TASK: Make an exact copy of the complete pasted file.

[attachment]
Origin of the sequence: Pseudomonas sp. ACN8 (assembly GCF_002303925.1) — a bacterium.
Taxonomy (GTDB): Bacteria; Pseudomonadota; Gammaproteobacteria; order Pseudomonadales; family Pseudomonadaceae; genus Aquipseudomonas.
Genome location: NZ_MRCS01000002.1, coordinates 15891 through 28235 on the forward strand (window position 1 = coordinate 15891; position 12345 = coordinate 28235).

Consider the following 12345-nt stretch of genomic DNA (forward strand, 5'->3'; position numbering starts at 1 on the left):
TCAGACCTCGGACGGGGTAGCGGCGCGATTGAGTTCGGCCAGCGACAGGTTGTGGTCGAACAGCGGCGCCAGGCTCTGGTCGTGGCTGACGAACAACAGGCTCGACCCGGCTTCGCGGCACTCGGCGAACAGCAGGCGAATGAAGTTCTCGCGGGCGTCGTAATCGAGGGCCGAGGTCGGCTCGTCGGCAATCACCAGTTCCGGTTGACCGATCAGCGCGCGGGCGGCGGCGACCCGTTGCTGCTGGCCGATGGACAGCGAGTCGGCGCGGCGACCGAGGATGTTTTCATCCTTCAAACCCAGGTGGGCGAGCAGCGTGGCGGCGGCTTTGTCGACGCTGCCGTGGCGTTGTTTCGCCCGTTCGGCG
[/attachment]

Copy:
Origin of the sequence: Pseudomonas sp. ACN8 (assembly GCF_002303925.1) — a bacterium.
Taxonomy (GTDB): Bacteria; Pseudomonadota; Gammaproteobacteria; order Pseudomonadales; family Pseudomonadaceae; genus Aquipseudomonas.
Genome location: NZ_MRCS01000002.1, coordinates 15891 through 28235 on the forward strand (window position 1 = coordinate 15891; position 12345 = coordinate 28235).

Consider the following 12345-nt stretch of genomic DNA (forward strand, 5'->3'; position numbering starts at 1 on the left):
TCAGACCTCGGACGGGGTAGCGGCGCGATTGAGTTCGGCCAGCGACAGGTTGTGGTCGAACAGCGGCGCCAGGCTCTGGTCGTGGCTGACGAACAACAGGCTCGACCCGGCTTCGCGGCACTCGGCGAACAGCAGGCGAATGAAGTTCTCGCGGGCGTCGTAATCGAGGGCCGAGGTCGGCTCGTCGGCAATCACCAGTTCCGGTTGACCGATCAGCGCGCGGGCGGCGGCGACCCGTTGCTGCTGGCCGATGGACAGCGAGTCGGCGCGGCGACCGAGGATGTTTTCATCCTTCAAACCCAGGTGGGCGAGCAGCGTGGCGGCGGCTTTGTCGACGCTGCCGTGGCGTTGTTTCGCCCGTTCGGCG